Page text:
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Archive for the ‘Language’ Category

You might recall that back in May, I learned the Maori (Te Reo) word for – manu – and I wrote about it here. I’ve recently learned a few new words in Te Reo that I didn’t know previously, purely by listening to the news, or to Dr Bloomfield, giving a daily COVID briefing. Regularly, he talks about needing rules in place or vaccination “across the motu” or islands. Today, he was being more specific about a particular area, and so I learned rohe, which means region. And in the last week or two, the news reported that a new appointment had significant experience working with rangatahi – the younger generation or youth aged around 15-24 – and Dr Bloomfield has since referred to reaching out to the rangatahi to ensure they are vaccinated. Since then I’ve heard it in a number of contexts, and realise it has clearly entered our lexicon.

Most of the time I can figure out the meaning of these words by context, but I usually Google just to check. This helps lock in the word too, so I can use it in the future myself. It is a subtle but effective way for the population – like myself – who don’t speak Te Reo fluently, to gradually find it a place in our spoken language. And I very much appreciate learning it this way.

There seems to have been an explosion in the use of Maori in the community and media in the last year or two. Journalists and broadcasters lead the way in this, introducing themselves in Maori, making greetings in Maori, and peppering their language with Maori words. In the last year it has become common to hear them thanking others for their mahi, which means work or effort. A year or two ago, I never heard it. The introduction of new words is happening regularly. Even the weather reports on Radio NZ or on two main media channels now refer to our major urban centres, most of which have official names of English or Scottish origin (such as Auckland, Wellington), by their Maori names, and by sheer repetition, I know that Wellington is Te Whanganui-a-Tara, along with all the other names. The Maori names are much more fun to say – compare Kirikiriroa with Hamilton, for example. Which reminds me of the old practice of New Zealanders travelling overseas claiming that they speak fluent Maori, listing off a lot of place names, yet claiming that they mean something else entirely!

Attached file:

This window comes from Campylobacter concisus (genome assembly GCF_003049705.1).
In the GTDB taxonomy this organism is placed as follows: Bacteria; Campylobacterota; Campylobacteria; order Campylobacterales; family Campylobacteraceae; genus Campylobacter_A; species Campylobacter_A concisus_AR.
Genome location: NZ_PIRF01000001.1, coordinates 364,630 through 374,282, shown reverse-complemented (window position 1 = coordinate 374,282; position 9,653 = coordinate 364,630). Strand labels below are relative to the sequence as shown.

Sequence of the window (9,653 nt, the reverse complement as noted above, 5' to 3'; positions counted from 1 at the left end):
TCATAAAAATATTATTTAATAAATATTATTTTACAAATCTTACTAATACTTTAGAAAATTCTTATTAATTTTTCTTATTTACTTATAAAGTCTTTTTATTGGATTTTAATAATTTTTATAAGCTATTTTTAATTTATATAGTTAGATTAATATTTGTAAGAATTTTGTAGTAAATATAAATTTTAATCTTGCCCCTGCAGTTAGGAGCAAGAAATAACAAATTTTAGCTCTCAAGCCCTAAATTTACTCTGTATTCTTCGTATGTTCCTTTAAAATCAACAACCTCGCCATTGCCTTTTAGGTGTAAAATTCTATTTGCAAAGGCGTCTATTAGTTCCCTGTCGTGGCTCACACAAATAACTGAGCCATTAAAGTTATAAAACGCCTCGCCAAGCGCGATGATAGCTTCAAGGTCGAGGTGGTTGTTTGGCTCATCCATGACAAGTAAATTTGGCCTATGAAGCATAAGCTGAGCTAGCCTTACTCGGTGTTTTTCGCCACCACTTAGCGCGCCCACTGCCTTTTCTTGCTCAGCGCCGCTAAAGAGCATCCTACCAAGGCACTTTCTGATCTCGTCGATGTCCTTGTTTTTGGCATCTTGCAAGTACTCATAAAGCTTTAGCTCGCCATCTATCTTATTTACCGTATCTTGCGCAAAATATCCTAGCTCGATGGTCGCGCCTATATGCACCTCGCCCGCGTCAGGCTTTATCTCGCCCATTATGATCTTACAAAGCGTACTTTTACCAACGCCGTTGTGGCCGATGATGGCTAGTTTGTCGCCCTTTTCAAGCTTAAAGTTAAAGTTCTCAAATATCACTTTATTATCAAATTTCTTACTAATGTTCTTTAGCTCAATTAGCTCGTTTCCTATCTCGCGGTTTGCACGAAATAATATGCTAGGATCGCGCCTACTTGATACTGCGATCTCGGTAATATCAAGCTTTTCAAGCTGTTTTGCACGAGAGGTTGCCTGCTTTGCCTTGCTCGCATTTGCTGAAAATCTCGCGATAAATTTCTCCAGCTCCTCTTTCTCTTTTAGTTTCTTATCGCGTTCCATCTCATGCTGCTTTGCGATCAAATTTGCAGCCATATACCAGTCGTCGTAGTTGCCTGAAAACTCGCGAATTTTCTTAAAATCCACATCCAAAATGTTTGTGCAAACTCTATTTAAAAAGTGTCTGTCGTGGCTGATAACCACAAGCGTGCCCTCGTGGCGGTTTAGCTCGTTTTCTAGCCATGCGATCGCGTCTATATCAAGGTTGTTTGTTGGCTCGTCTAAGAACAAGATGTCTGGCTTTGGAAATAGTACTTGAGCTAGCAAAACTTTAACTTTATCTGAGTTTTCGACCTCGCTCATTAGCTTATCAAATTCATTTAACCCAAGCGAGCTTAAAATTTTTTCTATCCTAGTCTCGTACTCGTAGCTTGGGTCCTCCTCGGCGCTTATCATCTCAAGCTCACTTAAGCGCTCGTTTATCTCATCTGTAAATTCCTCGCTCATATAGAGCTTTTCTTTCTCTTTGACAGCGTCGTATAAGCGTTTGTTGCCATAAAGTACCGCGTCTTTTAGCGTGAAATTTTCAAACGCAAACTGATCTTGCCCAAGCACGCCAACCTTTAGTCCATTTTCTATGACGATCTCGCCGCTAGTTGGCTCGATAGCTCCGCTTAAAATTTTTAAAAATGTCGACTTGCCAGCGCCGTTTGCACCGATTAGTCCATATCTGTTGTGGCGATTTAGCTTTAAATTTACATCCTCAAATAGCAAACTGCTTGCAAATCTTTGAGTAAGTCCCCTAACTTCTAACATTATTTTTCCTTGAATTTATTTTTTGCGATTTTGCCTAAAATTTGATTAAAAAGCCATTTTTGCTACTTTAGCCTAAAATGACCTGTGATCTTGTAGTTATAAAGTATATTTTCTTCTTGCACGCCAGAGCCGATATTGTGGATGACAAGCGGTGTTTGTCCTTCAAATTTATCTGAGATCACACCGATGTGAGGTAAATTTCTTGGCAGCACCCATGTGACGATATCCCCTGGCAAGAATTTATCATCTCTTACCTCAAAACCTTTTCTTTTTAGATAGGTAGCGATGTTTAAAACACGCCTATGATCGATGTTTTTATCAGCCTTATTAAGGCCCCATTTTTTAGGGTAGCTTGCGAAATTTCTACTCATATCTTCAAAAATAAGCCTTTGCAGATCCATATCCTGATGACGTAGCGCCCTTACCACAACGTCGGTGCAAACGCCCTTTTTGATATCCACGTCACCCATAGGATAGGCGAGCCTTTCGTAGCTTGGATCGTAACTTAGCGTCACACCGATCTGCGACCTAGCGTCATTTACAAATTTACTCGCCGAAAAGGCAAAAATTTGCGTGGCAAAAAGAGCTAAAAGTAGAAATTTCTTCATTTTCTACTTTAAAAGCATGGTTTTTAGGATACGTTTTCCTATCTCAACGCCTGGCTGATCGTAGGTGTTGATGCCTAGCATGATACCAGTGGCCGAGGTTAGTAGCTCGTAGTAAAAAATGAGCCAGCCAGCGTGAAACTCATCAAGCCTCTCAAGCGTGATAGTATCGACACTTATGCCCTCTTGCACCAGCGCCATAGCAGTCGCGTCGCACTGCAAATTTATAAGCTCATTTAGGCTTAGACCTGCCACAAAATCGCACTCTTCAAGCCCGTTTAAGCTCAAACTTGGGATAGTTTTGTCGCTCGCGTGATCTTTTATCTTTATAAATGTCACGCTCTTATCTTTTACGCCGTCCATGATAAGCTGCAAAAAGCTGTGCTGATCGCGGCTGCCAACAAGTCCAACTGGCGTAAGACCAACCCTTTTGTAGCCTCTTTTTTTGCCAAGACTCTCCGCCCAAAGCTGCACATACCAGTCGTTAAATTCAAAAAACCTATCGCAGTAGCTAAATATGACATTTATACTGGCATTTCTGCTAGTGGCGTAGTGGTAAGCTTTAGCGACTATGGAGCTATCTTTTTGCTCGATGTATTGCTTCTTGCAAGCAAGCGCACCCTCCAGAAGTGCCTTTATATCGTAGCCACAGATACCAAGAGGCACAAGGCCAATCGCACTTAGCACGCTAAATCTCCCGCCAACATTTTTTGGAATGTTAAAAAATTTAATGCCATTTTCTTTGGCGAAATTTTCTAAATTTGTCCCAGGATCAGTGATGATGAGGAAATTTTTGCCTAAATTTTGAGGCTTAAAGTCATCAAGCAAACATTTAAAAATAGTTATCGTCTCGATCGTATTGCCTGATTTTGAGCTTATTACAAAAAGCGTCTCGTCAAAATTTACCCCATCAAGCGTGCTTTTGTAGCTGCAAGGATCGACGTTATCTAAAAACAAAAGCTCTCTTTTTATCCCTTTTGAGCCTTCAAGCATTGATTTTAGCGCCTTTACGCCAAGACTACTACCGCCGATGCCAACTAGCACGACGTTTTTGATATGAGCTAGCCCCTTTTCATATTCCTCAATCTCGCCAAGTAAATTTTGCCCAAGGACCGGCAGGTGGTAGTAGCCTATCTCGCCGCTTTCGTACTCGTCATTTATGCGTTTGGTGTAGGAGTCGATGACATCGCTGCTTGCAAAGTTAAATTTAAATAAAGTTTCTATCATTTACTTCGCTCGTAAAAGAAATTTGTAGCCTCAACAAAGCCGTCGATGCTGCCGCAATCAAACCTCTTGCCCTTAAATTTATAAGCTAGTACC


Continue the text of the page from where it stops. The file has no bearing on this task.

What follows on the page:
A right-wing politician has complained that there is a stealthy plan to gradually replace the name of our country – New Zealand – with the Maori name, Aotearoa. And there are many who agree with her. But Aotearoa is such a beautiful word, and it is connected to this beautiful land where we all live. New Zealand was the name given by a Dutch explorer who didn’t even land on our islands, for goodness sake! So I’d be perfectly happy to change our country name (just as I was supportive of changing our flag, although the general populace was not).

I am extremely happy to continue to learn Maori by stealth in this way. I’d like to learn it more formally. I have plans. But I want to learn so many other languages to assist with travel, if I can ever travel again, so for the moment the plans are on hold. But in the meantime, I’m happy learning a few new words of Maori a week. Maori was called a “dead” language back in the 1960s and 70s. It is far from that now.

At the same time, New Zealand has a large Pacific Island population, and we are all familiar with Samoan names, the stop between vowels etc (eg in the name of the Samoan PM Mata’afa), as well as Tongan, Niuean, Cook Island Maori, etc. For a country that has been disturbingly monolingual, rarely learning second languages even at school or university, we are becoming so much better at recognising these other languages, pronouncing them, and – in the case of Maori at least – incorporating them into our everyday conversation. I will say though, that I was particularly impressed to hear a newsreader perfectly pronouncing and quickly enunciating the former Samoan Prime Minister’s name – Tuila’epa Sa’ilele Malielegaoi. I’m still working on this one. Try it – you’ll see why!

Aroha nui!

(with deep affection)

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Shall we go see the manu?” the young man asked the little boy as they slowly made their way down the stairs from the street to the duck-covered lawn on the edge of Queen Charlotte Sound. Seagulls flew overhead, squawking for food.

“The manu?” asked the little boy.